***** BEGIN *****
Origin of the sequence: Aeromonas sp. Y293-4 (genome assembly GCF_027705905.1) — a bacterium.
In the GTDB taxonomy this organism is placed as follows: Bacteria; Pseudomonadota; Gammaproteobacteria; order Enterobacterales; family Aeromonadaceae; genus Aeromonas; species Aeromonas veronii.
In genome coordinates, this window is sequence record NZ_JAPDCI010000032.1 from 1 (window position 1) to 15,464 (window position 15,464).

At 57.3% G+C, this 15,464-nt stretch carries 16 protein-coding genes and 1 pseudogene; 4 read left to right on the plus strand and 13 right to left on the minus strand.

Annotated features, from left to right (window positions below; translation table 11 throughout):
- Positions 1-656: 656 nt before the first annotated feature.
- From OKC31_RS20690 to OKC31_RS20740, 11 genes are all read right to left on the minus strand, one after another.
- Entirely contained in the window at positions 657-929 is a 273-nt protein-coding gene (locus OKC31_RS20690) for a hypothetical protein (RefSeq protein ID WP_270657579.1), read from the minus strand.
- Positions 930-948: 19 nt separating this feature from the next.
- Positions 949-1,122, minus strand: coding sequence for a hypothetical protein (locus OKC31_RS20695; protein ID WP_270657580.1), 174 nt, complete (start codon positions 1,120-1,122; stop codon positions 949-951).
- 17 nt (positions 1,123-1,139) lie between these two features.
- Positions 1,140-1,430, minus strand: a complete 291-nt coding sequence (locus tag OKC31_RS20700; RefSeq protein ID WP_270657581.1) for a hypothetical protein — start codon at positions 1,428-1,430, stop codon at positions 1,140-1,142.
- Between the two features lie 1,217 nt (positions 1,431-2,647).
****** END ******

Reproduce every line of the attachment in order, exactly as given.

Origin of the sequence: Aeromonas sp. Y293-4 (genome assembly GCF_027705905.1) — a bacterium.
In the GTDB taxonomy this organism is placed as follows: Bacteria; Pseudomonadota; Gammaproteobacteria; order Enterobacterales; family Aeromonadaceae; genus Aeromonas; species Aeromonas veronii.
In genome coordinates, this window is sequence record NZ_JAPDCI010000032.1 from 1 (window position 1) to 15,464 (window position 15,464).

At 57.3% G+C, this 15,464-nt stretch carries 16 protein-coding genes and 1 pseudogene; 4 read left to right on the plus strand and 13 right to left on the minus strand.

Annotated features, from left to right (window positions below; translation table 11 throughout):
- Positions 1-656: 656 nt before the first annotated feature.
- From OKC31_RS20690 to OKC31_RS20740, 11 genes are all read right to left on the minus strand, one after another.
- Entirely contained in the window at positions 657-929 is a 273-nt protein-coding gene (locus OKC31_RS20690) for a hypothetical protein (RefSeq protein ID WP_270657579.1), read from the minus strand.
- Positions 930-948: 19 nt separating this feature from the next.
- Positions 949-1,122, minus strand: coding sequence for a hypothetical protein (locus OKC31_RS20695; protein ID WP_270657580.1), 174 nt, complete (start codon positions 1,120-1,122; stop codon positions 949-951).
- 17 nt (positions 1,123-1,139) lie between these two features.
- Positions 1,140-1,430, minus strand: a complete 291-nt coding sequence (locus tag OKC31_RS20700; RefSeq protein ID WP_270657581.1) for a hypothetical protein — start codon at positions 1,428-1,430, stop codon at positions 1,140-1,142.
- Between the two features lie 1,217 nt (positions 1,431-2,647).